"The strength of the book is undeniably Burroughs's methodology and sources outside the scope of traditional architectural studies, and to this end Burroughs accomplishes his goal of writing something that will bridge the gap between practical examinations of Renaissance architecture and theory." Michelle Duran-McLure, University of Montevallo, H-Net
"...no one who studies the facades of Rome and Florence will have read more widely or pack his notes more intriguingly with the latest in cultural studies and architectural theory [than Burroughs]." Renaissance Quarterly
"...a provocative look at secular, mostly domestic, facades as cultural phenomena...at once logical and idiosyncratic, a combination that recalls the speed and serendipity of discourse around a seminar table." Journal of the Society of Architectural Historians
"...Burrough's interpretive framework offers a welcome and stimulating reconsideration of many subjects." Sixteenth Century Journal, Andrew Hopkins, Villa I Tatti, Florence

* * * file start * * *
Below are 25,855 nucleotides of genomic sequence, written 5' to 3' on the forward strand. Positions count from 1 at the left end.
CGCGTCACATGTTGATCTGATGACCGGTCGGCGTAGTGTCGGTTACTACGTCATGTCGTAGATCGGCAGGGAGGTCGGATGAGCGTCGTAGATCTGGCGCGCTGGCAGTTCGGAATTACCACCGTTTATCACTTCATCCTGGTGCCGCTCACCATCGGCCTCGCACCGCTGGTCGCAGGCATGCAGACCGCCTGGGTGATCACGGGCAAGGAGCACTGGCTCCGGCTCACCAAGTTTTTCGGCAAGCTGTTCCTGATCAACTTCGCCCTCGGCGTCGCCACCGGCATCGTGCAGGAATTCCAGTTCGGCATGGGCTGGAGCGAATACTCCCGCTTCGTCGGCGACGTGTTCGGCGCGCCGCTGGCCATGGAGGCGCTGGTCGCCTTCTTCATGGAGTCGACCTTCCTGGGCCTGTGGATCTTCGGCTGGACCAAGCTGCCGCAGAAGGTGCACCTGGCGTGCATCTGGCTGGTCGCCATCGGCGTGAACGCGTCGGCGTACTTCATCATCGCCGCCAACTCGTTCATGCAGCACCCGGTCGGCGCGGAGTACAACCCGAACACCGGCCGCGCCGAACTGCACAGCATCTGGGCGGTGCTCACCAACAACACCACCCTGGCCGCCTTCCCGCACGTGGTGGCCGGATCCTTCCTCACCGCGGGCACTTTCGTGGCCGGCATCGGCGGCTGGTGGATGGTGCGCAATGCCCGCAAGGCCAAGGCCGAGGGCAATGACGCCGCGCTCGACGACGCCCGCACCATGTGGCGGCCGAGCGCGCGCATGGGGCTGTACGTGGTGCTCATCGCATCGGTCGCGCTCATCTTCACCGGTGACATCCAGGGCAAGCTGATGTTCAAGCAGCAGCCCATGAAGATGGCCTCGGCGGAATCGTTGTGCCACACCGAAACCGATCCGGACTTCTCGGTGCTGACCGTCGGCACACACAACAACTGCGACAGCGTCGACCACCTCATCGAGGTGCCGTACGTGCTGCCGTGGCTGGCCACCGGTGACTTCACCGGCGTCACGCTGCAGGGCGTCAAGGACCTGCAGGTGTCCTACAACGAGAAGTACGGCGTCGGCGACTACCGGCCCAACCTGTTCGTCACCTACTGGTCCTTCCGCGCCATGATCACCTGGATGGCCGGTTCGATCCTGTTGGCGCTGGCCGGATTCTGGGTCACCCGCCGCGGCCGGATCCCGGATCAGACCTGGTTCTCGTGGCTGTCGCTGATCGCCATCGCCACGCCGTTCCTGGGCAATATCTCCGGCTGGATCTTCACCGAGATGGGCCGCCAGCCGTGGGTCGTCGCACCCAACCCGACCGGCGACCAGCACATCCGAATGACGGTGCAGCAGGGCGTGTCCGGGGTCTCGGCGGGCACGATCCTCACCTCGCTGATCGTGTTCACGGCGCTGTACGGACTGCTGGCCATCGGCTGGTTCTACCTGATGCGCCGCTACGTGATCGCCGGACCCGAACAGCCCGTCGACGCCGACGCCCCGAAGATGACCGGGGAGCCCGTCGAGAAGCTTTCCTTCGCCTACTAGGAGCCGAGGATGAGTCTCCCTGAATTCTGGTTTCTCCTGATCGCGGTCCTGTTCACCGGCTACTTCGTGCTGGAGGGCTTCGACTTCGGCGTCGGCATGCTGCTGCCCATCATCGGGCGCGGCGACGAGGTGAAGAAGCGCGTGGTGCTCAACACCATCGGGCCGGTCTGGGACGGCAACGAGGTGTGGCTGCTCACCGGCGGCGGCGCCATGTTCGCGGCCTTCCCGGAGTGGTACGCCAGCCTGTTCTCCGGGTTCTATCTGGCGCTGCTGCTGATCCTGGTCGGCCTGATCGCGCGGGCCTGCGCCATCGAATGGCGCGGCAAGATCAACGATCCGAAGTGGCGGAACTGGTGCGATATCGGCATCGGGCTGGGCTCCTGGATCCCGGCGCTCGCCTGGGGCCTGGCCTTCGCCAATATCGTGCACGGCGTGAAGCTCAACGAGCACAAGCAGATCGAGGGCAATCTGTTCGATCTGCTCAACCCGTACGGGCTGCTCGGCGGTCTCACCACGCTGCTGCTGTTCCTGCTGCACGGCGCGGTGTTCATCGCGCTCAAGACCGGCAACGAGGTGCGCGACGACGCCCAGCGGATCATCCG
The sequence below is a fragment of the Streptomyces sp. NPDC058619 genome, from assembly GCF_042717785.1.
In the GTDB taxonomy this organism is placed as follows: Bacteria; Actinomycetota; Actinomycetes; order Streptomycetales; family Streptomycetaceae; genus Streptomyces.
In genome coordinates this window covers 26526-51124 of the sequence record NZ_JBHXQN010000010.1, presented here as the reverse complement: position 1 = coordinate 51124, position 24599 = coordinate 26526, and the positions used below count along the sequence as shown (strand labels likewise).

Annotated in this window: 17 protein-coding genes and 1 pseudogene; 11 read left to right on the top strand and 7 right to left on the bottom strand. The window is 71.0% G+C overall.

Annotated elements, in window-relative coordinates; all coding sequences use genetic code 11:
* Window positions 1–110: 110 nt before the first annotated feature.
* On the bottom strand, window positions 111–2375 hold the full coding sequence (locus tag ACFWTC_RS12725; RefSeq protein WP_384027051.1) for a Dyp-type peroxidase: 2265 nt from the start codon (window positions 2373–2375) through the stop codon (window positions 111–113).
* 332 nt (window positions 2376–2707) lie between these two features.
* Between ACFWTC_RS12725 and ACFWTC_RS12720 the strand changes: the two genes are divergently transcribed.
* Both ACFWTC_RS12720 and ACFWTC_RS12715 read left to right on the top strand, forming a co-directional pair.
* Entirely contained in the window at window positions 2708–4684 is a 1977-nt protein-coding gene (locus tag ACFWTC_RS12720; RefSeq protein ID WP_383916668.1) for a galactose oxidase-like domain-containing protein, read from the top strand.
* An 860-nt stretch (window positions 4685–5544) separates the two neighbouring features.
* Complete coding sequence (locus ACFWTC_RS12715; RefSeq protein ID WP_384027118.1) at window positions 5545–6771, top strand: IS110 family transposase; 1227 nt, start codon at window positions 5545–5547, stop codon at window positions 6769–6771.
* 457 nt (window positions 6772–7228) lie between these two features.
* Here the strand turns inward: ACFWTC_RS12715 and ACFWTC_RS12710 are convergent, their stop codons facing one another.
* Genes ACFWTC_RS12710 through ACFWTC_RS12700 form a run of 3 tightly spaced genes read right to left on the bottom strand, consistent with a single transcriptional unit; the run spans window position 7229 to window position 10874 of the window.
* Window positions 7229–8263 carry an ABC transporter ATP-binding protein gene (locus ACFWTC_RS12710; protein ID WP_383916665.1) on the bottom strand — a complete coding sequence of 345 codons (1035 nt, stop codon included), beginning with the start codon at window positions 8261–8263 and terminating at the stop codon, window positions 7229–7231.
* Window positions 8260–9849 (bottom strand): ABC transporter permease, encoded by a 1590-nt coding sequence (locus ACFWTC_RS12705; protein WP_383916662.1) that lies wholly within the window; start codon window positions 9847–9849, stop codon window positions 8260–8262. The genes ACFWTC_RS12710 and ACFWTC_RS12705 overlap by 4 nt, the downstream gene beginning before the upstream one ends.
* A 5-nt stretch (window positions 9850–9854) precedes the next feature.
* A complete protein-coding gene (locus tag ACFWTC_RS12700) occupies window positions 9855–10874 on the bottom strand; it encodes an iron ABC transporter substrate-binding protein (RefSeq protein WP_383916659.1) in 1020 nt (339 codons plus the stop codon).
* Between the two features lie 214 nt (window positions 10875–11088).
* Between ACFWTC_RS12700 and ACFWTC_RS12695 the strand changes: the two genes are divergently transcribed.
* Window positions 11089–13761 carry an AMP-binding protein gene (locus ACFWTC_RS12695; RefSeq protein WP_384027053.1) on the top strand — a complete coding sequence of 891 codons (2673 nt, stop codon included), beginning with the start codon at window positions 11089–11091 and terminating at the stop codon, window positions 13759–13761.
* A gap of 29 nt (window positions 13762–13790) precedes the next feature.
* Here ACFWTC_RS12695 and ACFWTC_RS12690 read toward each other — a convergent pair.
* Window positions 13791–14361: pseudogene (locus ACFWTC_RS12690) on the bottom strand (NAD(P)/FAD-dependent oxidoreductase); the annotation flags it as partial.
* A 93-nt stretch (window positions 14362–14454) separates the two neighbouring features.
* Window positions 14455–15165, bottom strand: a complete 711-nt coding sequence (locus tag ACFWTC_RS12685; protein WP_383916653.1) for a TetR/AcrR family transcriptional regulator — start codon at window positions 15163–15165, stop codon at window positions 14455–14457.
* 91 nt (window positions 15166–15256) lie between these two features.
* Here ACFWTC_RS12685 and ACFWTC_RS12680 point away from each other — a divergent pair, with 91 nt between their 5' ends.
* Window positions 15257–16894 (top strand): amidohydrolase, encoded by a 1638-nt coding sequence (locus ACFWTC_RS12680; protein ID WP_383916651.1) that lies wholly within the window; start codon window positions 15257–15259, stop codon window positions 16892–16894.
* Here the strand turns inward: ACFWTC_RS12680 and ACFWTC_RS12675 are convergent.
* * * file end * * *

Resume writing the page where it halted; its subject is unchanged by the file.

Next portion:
The architectural facade -- a crucial and ubiquitous element of traditional cityscapes -- addresses and enhances the space of the city, while displaying, or dissembling, interior arrangements. In this book, Charles Burroughs traces the development of the Italian Renaissnace palace facade as a cultural as well as architectural and spatial phenomenon, and as a new way of setting a limit to, and defining, a private sphere. The author draws on literary evidence as well as analyses of significant Renaissance buildings, noting the paucity of explicit discusion of the theme in an era of extensive architectural publishing.